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I recently had the priviliege of hearing Detective Jim Kelley of the Blue Ash Police Department give a presentation on preventing identity theft and fraud. There was great information shared in the session and well worth passing along in this week’s blog.

Perhaps the biggest surprise was how little most of the tips had to do with computer and internet security. That’s certainly something we’ll touch on, but in this rapidly growing digital age, it seems the easiest targets for crooks continue to be your mailbox, your phone and your garbage can. Yes, dumpster diving is alive and well in the world of fraud.

Some of the top tips from the sessions . . .

1. Buy a Shredder
Detective Kelley said that if he could buy each and every home in this country a gift, it would be a simple shredder. He recommends that any piece of mail, receipts or any other document that we are disposing of get shredded. Criminals are more than happy to root through your trash cans for any information that might help them. If your trash is full of shredded documents, they’re much more likely to move on to the next victim.

2. Mind Your Mailbox
Putting outgoing mail in your mailbox and putting up the red flag doesn’t just get the attention of the mailman. It’s also a literal “red flag” that you have mail with potentially sensitive information ready to steal. Whenever possible, use an alternative method to send any outgoing mail, especially when personal information is involved.

3. Hang Up
The older we are, the more likely we’re a part of a generation that was taught to be polite on the phone. This, however, was likely when the home phone was a tool for communicating with friends, neighbors and family and not a sales tool for every scam under the sun. Detective Kelley stressed to not be too polite to just hang up on stranger or unknown callers. Your bank, credit card company or other trusted institution will never ask for your account information or personal data over the phone unless you’ve called them to resolve an issue and are asking to verify your identity. If you think the call might be legitimate, hang up and call a number that you know connects you with the right entity to confirm.

4. Be Diligent
One of the biggest things criminals bank on is that you’ll be as lazy as they are. You need to be diligent in your affairs. Go over bank and credit card statements when they come to make sure nothing fishy is on the statement. It doesn’t require hours of time or a fine-tooth comb, just a basic review to make sure everything is legitimate. The same goes for your credit report. Visit https://www.annualcreditreport.com/ to review your free credit report and check for any potential errors. You’re entitled to one free report from each of the three major credit bureaus, so set up a reminder every four months to do this today.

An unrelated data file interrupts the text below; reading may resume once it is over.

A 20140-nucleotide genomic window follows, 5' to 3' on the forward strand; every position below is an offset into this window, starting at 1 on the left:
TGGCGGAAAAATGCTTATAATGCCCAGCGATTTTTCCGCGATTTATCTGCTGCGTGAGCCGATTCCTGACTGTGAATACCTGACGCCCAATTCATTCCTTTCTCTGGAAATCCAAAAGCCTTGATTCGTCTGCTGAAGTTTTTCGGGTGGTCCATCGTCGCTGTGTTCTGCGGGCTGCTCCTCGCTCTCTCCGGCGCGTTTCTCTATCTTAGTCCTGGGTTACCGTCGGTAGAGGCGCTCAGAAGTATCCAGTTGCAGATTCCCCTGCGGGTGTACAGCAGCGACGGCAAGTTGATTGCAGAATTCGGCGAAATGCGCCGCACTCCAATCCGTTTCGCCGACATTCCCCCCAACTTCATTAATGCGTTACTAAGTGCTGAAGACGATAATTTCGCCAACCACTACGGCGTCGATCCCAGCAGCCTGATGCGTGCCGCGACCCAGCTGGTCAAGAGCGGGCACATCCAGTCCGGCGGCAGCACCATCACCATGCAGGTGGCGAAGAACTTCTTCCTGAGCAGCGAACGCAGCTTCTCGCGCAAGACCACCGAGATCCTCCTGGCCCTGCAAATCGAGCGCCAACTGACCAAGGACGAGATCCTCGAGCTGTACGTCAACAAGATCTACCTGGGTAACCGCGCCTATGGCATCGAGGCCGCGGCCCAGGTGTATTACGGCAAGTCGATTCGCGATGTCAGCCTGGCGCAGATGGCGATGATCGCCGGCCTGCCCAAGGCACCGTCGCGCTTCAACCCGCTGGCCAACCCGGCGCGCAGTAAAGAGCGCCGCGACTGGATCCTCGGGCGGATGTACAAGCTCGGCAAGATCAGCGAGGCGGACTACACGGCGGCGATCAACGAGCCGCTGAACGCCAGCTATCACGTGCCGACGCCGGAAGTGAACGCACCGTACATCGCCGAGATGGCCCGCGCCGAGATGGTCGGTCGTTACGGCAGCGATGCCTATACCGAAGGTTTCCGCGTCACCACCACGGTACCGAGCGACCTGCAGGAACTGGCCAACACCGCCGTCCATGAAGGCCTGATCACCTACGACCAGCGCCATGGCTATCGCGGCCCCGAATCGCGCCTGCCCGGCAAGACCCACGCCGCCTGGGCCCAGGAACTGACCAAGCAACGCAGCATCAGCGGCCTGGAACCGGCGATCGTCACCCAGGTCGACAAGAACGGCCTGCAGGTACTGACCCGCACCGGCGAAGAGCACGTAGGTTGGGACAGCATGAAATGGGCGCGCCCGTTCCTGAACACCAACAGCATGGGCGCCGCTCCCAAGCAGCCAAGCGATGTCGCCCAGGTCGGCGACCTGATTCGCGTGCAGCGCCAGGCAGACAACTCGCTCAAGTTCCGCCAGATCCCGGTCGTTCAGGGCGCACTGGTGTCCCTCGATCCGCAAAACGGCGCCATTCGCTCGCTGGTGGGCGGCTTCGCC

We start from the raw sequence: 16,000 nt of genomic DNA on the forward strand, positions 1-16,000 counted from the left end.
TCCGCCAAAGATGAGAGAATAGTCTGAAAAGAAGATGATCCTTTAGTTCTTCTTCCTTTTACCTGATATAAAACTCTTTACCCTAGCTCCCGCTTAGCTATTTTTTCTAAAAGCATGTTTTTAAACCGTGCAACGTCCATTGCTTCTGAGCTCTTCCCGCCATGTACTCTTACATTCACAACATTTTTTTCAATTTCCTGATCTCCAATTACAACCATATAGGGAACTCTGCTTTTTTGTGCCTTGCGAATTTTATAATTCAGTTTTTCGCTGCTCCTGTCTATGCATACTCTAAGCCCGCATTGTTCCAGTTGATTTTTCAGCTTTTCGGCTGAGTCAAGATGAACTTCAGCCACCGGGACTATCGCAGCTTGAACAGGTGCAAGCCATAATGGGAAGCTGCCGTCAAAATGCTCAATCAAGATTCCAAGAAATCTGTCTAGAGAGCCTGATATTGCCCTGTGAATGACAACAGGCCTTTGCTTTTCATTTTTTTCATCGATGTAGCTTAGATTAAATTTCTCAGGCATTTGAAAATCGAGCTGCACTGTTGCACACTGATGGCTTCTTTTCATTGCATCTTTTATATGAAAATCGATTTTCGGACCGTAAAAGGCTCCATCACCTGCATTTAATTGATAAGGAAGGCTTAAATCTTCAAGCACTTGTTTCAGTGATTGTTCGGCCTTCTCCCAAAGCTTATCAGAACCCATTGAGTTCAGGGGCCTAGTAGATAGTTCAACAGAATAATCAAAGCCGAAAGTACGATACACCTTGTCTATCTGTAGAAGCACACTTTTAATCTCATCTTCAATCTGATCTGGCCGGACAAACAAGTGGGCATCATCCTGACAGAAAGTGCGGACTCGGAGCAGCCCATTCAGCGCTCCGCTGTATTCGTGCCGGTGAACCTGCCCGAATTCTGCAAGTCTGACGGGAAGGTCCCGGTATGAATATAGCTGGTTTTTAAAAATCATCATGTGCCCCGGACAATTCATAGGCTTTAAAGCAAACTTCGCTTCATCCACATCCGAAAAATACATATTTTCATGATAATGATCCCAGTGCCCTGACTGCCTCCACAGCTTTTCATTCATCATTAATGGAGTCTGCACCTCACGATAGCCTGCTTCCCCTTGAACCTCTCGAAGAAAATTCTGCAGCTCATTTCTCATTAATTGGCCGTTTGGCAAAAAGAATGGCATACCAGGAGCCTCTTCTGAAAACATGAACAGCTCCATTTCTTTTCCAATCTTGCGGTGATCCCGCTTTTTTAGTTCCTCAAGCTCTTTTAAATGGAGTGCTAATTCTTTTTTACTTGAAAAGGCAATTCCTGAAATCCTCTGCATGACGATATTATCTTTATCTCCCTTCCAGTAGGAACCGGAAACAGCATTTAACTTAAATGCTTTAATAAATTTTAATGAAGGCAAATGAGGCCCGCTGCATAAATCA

5. Don’t Trust E-mail
Yes, your computer is still a concern, too. Use virus protection software and be diligent in what you do online. Be especially careful with your e-mail. More and more, your e-mail contact list is the prime target. If you get a strange e-mail from a known friend or family member’s address asking for money or encouraging you to click on a link that seems out of character, just hit delete. Detective Kelley gave examples of dear friends sending an e-mail that they’re overseas, mugged and desperately need money wired, or the famous lottery that you’ve won that you just need to send a check to cover the taxes. These sound like obvious scams, but those that wish to separate you from your money will continue to get more and more sophisticated in how they go about reaching out to their victims.

6. Quick Tips
– Soak your prescription bottles and peel off the labels and shred. Labels carry a lot of personal information, and you don’t want a potential burglar to know that you’re using Ambien on a nightly basis.
– Use gel pens exclusively to write checks to avoid a fraud known as “check washing”.
– Keep personal information locked up and out of reach if you have cleaning people, home health care or other services in the home where subcontractors might be used from time to time.
– Carry around only what you need on a day to day basis. There is almost never a reason to carry your social security card, little used credit cards or other information besides the basics.

7. Listen to the Experts
Detective Kelley provided excellent information from the National Crime Prevention Council. They have a well-done brochure called “Preventing Identity Theft: A Guide for Consumers”.

The bottom line is there is still no such thing as a free lunch. No one out there wants to give you money for nothing and there’s no reason for you to send anybody money so that they can send you more money. Be vigilant, take the necessary precautions within reason and when something seems too good to be true, take a pass. If there’s any question of legitimacy when it comes to these issues, don’t be ashamed or have too much pride to ask for help. If you have been victimized in some way, report it quickly. Especially when it comes to credit card fraud, if you don’t report it quickly after discovering the discrepancy, you could be liable for the loss. Call the bank, credit card or other company first, then the authorities.

Chip Workman, CFP®